Today, we have a ham in the crock pot (no oven is on in Texas in the summer) with habanero jelly, pineapple and real maple syrup along with spicy mustard jubilee and it is bubbling away in the kitchen. Naan yeast bread is rising and the house smells real good. Ham remind me of Kansas. While ham wasn’t something my mother loved to prepare, my crazy aunties on the Murrison clan (Scots) loved the stuff. Ham was on the menu at every Sunday lunch, every funeral dinner, every picnic, every birthday party with the Murrison sisters– all seven of them. Flora, Gertude, Katherine, Leo, Mary, Esther, and Effie. Which is why my mother was done with ham by the time I discovered it at my first Murrison gathering that I remember. I was in fourth grade, my grandpa had died, and the crazy aunties came to support their sister (the widow) and her offspring (my family). We had ham, biscuits, green beans, congealed salads of a variety, potatoes (scalloped) and pie. Lots of hot coffee and iced tea. This buffet heals all wounds both physical and emotional. But to eat this type of meal on a regular basis would require you to be a farmer, a ranch hand or an Olympic swimmer. Which I am not. So tonight’s meal will be ham with blueberry sauce, naan bread and a leafy green salad and no dessert but I do believe I am channeling my crazy aunties and their love of Ham I Am …may they rest in peace.
My fifth great-grandfather, George Christian Spangler was born in Prussia in 1728 and immigrated to the United States from Amsterdam, Holland, to Philadelphia around 1749 and settled in Brush Valley near Rebersburg, Pennsylvania with his sons and wife. He was of Lutheran faith but in 1806 he united with the Evangelical Association, in which he was a leader. He was a man with strong religious and political convictions. He donated the lumber from his timber tract to build the Evangelical Church in Rebersburg which is now the United Methodist church. His son, Christopher Spangler, was born in 1766 and died in 1855.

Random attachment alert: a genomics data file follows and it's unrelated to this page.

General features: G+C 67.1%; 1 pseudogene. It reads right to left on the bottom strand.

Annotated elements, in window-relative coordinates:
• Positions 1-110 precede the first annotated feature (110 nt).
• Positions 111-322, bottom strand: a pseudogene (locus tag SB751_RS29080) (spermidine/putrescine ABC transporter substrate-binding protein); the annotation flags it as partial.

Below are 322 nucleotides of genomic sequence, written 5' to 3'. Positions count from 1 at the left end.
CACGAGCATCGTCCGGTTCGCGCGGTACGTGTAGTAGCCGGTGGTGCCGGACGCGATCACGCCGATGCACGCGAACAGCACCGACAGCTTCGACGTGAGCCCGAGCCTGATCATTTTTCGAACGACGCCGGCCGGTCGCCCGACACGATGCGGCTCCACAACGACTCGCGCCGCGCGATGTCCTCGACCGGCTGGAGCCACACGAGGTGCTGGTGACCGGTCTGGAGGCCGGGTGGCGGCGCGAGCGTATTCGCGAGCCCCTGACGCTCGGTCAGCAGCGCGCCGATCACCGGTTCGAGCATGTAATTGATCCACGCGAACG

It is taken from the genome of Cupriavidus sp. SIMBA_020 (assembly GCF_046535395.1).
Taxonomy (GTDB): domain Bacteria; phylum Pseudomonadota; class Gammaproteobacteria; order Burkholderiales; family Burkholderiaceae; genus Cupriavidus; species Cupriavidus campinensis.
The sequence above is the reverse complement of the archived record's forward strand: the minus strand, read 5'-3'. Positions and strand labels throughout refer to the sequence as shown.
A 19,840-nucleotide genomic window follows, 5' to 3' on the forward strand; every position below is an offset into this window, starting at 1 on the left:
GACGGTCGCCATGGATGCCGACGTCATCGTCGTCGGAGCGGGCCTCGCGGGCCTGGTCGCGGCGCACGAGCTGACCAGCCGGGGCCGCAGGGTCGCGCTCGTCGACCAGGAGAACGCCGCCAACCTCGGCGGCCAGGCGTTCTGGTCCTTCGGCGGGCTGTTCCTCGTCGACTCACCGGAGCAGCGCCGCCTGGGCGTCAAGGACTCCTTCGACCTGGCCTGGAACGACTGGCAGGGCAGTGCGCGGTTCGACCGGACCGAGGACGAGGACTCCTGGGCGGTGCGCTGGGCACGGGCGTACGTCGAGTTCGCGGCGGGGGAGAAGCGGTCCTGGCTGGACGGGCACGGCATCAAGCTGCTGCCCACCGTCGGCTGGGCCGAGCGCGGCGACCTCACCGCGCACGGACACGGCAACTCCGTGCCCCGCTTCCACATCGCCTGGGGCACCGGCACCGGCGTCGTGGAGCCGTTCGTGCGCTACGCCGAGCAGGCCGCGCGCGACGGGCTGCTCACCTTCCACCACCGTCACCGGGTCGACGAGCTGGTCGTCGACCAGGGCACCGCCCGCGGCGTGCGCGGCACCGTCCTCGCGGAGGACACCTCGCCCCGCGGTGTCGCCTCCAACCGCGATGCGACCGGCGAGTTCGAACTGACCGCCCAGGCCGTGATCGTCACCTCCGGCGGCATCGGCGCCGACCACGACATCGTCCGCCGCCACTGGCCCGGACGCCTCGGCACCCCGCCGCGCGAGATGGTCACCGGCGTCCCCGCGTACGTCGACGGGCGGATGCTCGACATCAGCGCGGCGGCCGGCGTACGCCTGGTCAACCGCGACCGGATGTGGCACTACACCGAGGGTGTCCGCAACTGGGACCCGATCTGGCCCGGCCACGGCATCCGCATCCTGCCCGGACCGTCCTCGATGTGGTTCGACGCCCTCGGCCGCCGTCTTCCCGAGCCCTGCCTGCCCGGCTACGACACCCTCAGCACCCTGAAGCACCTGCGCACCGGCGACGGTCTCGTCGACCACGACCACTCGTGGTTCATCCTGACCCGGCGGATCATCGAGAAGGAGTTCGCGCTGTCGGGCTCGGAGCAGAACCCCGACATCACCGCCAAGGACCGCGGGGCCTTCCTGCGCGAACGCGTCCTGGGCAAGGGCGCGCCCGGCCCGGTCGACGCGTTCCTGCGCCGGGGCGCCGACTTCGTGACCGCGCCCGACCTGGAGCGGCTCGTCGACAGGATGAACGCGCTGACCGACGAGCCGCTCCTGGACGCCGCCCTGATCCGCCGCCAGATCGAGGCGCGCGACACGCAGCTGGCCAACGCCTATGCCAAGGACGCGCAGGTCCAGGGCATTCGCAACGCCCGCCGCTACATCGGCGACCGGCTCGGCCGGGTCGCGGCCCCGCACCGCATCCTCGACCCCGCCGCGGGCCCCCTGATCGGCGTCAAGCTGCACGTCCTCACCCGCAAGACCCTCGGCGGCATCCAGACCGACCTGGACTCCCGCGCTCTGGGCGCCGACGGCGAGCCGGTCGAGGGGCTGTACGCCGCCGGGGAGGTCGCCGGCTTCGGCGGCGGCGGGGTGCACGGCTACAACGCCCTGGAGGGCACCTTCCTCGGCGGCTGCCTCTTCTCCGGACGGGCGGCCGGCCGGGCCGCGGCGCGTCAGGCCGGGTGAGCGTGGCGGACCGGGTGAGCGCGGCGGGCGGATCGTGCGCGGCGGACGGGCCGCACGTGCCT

Christopher and his wife had 10 children, one child tragically died in a water trough at home, and built the Stone House associated with my family for generations – see picture above. The house was built in 1805 of lime stones quarried on the farm. At the time it was one of the best buildings in Brush Valley. In addition, to the house a fort was built for protection against “marauding bands of Indians, who at the time were mainly in western Pennsylvania.”
Christopher had a son named Jonathan Sr., in 1803 who lived until 1888, who with his wife Catharine Maize farmed the homestead and lived in the Stone House with their 10 children for many years.
This couple had a son, Jonathan Jr., born in 1842 who married Sarah Condo and they had six children born in the Stone House. He died in 1920. The house was finally deeded in 1938 to Alma Haines for a sum of $2,200 to clear the mortgage and has since been owned by several different families all trying to keep up with the extensive repairs needed.